Tag Archives: child injury

It's important that victims of serious animal attacks report the attack and hire an attorney to compensate your pain and loss.

Treatment After a Dog Bite

We’ve seen a great number of dog attacks in Milwaukee, Racine and West Allis.  I’m not sure whether it is kids walking for Halloween or the moderate weather and everyone is just taking advantage of clear sidewalks before the snow comes.  But, there is a definite uptick in calls about injuries from vicious dogs.

We’ve asked a doctor to give some thoughts about treatments after a dog bite.  Certainly, the best practice is to call 911 and ask for an ambulance or just go the ER or urgent care.  Here is some interesting, and useful info, about treatment after a dog bite and attack:

Dog Bites

Domestic animals, like dogs, are responsible for most animal bites. Injuries from a dog bite make up 85 to 90 percent of animal bites. There are more than 4.5 million dog bites that occur each year in the U.S, half of them children between ages 5 and 9 and are more likely to be injured than adults. Approximately 900,000 dog bite victims seek emergency medical care at hospitals in the U.S. every year. One out of every five of those bites causes an injury that requires medical attention, according to the Centers for Disease Control and more than 25,000 victims require reconstructive surgery.

Bites that don’t break the skin are not at risk for infection. Injuries often occur on the fingers or hands. These may involve structures deep beneath the skin including muscles, bones, nerves, and blood vessels. Infection from dog bites is caused by bacteria. They can be found in the mouth or saliva of the dog. The bacteria then enter the wound after being on the skin or from the environment. Infections like tetanus and rabies need to be considered because these are fatal diseases affecting the nervous system if left untreated. Tetanus and rabies are caused by bacteria and virus respectively.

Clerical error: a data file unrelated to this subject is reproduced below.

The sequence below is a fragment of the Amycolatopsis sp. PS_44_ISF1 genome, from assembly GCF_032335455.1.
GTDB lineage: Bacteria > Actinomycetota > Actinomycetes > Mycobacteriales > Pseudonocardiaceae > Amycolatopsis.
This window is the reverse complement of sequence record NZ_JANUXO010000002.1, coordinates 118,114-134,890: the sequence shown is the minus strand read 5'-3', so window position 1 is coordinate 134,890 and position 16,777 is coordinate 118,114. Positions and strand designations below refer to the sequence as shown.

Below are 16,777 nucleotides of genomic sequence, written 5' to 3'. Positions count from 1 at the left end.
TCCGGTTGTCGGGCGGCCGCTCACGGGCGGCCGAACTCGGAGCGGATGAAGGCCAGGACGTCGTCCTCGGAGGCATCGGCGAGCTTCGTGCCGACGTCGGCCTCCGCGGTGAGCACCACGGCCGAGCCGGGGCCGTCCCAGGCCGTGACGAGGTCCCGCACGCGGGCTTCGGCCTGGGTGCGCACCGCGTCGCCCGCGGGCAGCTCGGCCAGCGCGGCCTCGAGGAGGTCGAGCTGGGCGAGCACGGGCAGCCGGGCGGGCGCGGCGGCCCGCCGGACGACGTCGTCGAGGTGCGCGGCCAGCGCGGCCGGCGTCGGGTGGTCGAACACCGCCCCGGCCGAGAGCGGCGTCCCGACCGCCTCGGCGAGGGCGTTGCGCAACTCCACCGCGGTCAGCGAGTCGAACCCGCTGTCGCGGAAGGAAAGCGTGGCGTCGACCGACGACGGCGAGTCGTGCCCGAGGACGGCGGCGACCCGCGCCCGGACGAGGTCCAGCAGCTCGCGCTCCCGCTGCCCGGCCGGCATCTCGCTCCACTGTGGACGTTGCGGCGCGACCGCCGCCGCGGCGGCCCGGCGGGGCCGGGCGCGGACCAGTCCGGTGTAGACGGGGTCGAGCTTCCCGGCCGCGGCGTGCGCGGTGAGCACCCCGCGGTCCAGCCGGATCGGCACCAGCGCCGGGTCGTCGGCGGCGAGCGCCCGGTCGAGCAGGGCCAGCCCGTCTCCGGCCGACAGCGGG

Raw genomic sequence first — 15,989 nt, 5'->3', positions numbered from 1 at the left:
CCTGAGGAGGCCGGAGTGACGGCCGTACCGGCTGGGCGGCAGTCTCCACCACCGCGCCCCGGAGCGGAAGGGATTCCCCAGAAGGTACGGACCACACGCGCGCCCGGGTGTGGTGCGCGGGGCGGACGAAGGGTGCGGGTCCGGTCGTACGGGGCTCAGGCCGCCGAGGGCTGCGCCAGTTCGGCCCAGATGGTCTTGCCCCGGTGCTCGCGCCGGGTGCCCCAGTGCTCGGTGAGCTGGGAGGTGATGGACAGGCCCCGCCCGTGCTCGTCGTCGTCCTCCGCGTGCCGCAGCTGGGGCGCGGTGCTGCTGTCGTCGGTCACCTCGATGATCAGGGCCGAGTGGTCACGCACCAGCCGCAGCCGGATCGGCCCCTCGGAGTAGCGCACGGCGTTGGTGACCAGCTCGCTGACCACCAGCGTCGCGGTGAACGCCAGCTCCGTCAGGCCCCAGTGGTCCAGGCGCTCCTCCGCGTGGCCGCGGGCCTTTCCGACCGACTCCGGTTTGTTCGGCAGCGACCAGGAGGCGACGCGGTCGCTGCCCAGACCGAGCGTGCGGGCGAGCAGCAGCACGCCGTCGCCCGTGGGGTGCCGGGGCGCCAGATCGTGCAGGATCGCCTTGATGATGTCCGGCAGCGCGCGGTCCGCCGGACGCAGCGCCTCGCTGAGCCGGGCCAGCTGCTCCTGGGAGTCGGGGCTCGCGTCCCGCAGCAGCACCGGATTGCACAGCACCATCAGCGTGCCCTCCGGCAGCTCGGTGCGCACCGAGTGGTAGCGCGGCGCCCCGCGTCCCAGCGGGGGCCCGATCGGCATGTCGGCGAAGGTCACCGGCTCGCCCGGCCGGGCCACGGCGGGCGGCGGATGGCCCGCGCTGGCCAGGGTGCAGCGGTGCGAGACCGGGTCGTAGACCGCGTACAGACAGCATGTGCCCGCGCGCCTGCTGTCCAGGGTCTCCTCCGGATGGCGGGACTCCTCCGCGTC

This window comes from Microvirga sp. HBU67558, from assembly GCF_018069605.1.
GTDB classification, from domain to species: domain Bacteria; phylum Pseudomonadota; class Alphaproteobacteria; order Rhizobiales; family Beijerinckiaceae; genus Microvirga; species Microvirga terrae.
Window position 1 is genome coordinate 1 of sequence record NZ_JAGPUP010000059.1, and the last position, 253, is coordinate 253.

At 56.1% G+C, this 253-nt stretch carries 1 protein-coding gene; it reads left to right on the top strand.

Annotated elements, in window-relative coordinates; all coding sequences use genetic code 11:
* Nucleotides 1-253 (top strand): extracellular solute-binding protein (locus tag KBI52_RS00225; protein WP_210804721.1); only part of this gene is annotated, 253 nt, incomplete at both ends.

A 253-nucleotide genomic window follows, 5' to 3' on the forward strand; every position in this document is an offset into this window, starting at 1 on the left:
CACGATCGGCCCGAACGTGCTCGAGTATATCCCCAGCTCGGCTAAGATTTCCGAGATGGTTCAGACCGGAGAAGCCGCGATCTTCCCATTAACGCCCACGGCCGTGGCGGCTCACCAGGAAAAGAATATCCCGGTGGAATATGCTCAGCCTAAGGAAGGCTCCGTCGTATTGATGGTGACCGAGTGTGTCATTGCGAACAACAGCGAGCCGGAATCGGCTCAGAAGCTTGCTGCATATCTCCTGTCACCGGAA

What to do If Bitten by a Dog

The dog bite victim should go to a safe place away from the assailant dog to prevent further attack. Dog bites may cause laceration or puncture of skin, muscles or bones. Medical care should be accessed by a healthcare practitioner if there is a pain at or near the injury site as well. If there is only a minimal abrasion/bruise present, it is reasonable to watch for signs of infection (pain, redness, warmth, swelling, and drainage of pus or fluid) if the victim elects not to seek medical care.

The immunization status of the dog must be determined immediately by asking the owner that the vaccination is up to date or not including rabies and find out if the dog was provoked or not. Anyone who is bitten by a dog is at risk of getting rabies. Exposure to a rabid animal does not always result in rabies if treatment is initiated promptly following a rabies exposure, rabies can be prevented. If a rabies exposure is not treated and a person develops clinical signs of rabies, the diseased almost always results in death.

First Aid for Dog Bites

Although we can provide first aid for a dog bite at home, it’s very important to see a doctor, especially if the dog is unfamiliar, the bite is deep,  you can’t stop the bleeding, or there are any signs of infection. The first step with a dog bite is to properly clean and assess the wound. The following steps could help prevent infection:

Wounds should be kept elevated and, if possible, wash the wound with soap and tap water.Don’t use cotton to prevent bleeding, apply a sterile bandage instead.Use betadine or another antibiotic ointments to prevent infection from external environment.If the wound is deep, apply pressure with a clean, dry cloth to stop the bleeding.Dog bites can cause infections that need to be treated with antibiotics.

 

These are some good thoughts about care after a dog bite.   We can’t stress enough the important of getting immediate medical  care.  Better safe than sorry.

As always, please call Groth Law Firm, S.C. with any questions.  We are happy to discuss your situation and will give you and honest answer if there is a case or if there is no need to hire an attorney.  Our initial consultations are always free.

It’s Snowing So Let’s Talk About Pools and Spas

I’m in Wisconsin.  It is NOT warm here.  It is cold, snowy and icy.  But, I can at least think warm. 

This post is for the water lovers out there with small kids.  Many people try to think warm this time of year (including my family) by going to the YMCA, hotel or local indoor (heated) pool.

In theory, on December 19, 2008 pools and spas will be safer because the Virginia Graeme Baker Pool and Spa Safety Act goes into effect.   This law was signed by President Bush on December 19, 2007.  Congress gave all effected pool and spa owners one year to comply with the new standards.